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Ivanka Trump salutes refugees before people remind her what her dad said about them

In this Friday, June 2, 2017 file photo, Ivanka Trump, the daughter and assistant to U.S President Donald Trump, stands in the doorway as President Donald Trump speaks before signing bills in the Diplomatic Reception Room at the White House, in Washington.
In this Friday, June 2, 2017 file photo, Ivanka Trump, the daughter and assistant to U.S President Donald Trump, stands in the doorway as President Donald Trump speaks before signing bills in the Diplomatic Reception Room at the White House, in Washington. AP Photo/Alex Brandon, File

Today is World Refugee Day, an annual initiative by the United Nations (UN) to recognize people who have been displaced due to “war, persecution or terror.”

Like many other prominent people around the world, Ivanka Trump took an opportunity to mark the day on Tuesday, saying in a tweet, “we remember the plight and courage of the 22 million+ refugees globally. We must work to restore peace and end this crisis.”

But Twitter users were quick to remind her of a few things that her father, U.S. President Donald Trump, has said about refugees β€” remarks that form a clear contrast with her sympathetic words.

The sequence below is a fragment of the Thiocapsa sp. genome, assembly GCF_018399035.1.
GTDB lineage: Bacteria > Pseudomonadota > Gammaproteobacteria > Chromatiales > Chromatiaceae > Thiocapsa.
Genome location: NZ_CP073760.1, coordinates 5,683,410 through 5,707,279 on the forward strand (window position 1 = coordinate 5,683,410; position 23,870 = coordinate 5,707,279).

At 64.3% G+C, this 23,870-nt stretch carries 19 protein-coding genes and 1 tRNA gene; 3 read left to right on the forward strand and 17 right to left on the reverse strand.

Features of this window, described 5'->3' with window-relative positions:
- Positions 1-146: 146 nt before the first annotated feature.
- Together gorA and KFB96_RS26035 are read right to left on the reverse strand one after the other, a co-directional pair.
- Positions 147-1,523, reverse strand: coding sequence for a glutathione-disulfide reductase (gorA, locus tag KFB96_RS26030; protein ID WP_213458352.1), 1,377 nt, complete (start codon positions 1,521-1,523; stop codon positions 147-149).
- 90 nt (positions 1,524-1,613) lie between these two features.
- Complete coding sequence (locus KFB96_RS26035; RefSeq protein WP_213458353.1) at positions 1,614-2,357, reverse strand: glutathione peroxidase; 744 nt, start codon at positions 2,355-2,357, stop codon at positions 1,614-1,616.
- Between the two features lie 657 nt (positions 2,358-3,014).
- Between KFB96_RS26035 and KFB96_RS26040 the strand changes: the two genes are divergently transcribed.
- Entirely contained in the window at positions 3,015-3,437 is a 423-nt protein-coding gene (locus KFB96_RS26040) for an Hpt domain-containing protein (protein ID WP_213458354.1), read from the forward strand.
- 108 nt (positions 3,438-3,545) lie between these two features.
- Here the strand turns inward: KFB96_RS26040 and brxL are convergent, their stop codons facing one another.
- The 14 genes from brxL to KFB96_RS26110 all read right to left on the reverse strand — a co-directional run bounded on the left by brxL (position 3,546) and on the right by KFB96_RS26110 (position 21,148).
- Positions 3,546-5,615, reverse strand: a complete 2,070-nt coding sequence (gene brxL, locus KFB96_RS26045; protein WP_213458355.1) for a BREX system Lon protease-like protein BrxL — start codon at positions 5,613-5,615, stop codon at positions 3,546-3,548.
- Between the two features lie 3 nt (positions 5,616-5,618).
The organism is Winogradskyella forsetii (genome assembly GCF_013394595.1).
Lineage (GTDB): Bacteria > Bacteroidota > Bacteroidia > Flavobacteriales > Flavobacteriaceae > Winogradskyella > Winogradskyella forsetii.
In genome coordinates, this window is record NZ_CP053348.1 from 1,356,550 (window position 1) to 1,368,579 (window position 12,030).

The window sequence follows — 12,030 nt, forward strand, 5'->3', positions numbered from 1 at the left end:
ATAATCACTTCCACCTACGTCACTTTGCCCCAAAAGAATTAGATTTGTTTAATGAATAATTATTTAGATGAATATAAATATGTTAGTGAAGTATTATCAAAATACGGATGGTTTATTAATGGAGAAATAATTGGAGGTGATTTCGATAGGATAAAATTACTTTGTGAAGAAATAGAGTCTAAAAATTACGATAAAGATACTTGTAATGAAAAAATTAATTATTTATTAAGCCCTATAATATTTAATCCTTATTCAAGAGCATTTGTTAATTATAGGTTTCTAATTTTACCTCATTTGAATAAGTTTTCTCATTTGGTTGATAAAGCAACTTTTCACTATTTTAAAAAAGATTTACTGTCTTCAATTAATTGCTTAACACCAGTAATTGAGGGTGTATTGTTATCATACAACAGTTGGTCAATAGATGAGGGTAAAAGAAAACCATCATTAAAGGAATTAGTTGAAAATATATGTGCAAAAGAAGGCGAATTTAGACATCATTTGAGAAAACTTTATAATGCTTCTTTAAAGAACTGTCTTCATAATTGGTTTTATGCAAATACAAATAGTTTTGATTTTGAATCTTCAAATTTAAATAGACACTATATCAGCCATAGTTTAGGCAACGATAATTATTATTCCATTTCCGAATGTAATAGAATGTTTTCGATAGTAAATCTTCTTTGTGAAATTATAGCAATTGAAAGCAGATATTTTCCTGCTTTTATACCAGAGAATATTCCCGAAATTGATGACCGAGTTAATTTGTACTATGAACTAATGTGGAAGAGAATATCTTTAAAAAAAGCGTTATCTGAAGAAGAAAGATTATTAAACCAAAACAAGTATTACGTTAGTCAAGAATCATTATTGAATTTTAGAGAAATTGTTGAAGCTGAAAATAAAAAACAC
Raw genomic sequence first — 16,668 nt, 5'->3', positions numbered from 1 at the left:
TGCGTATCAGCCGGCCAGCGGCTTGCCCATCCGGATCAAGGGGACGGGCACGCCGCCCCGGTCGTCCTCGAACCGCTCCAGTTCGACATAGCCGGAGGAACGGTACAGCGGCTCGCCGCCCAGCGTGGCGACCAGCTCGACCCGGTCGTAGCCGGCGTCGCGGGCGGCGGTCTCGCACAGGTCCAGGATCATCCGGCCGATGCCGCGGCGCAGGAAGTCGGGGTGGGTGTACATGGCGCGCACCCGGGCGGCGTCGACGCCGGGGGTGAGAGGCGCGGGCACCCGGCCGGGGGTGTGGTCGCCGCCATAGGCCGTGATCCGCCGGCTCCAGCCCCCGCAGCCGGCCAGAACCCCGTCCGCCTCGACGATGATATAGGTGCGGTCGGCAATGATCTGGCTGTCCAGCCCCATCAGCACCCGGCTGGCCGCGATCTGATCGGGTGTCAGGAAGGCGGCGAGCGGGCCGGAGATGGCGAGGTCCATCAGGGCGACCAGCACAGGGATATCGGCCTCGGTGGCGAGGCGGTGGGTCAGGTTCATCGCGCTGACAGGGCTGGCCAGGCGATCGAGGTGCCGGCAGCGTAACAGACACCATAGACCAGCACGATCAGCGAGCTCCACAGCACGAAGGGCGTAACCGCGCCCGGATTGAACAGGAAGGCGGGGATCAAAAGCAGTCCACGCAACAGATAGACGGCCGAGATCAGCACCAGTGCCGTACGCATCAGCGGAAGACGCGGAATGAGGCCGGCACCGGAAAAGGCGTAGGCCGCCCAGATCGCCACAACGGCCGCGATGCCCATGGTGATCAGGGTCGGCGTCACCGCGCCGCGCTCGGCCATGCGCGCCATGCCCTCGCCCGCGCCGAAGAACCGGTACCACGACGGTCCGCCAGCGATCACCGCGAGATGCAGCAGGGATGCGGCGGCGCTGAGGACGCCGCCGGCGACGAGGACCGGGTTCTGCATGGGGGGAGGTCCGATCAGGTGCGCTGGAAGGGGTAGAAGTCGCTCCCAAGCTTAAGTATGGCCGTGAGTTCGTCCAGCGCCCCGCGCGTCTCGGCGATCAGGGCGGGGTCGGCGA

They reminded Ivanka of this cartoon, which the president re-tweeted last year, before he took office:Β 

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And that was just one of many tweets that took Ivanka to task for her father’s remarks on refugees:

Earlier this year, the U.S. president signed an executive order that suspended the country’s refugee program and limited immigration from seven Muslim-majority countries including Syria, Iraq, Libya, Iran, Sudan, Somalia and Yemen.

The so-called “travel ban” was later shot down in the courts before Trump introduced a revised measure, which was also blocked by judges.

Last year, as he sought the Republican nomination to run for president, Trump said that he could “look in [Syrian children’s] faces and say, ‘You can’t come.’ I’ll look them in the face,” the Daily Telegraph reported.
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“Look, we don’t know where their parents come from. Their parents should always stay with them, that’s very important, but we don’t know where the parents come from, they have no documentation. They may be ISIL, they may be ISIL-related. It could be a Trojan horse.”

READ MORE: Trump refugee ban causes chaos, panic, anger worldwide

The UN has noted that “every minute, 20 people leave everything behind to escape war, persecution or terror.”

The UN Refugee Agency says that over 5 million people have left Syria since 2011 and headed for countries such as Turkey, Jordan and Lebanon.

Many have arrived in these countries with “little or no financial resources.”

In Lebanon alone, 70 per cent of Syrian refugees live below the poverty line, and, as there aren’t any formal refugee camps there, over a million registered Syrians have been spread throughout over 2,100 communities and locations.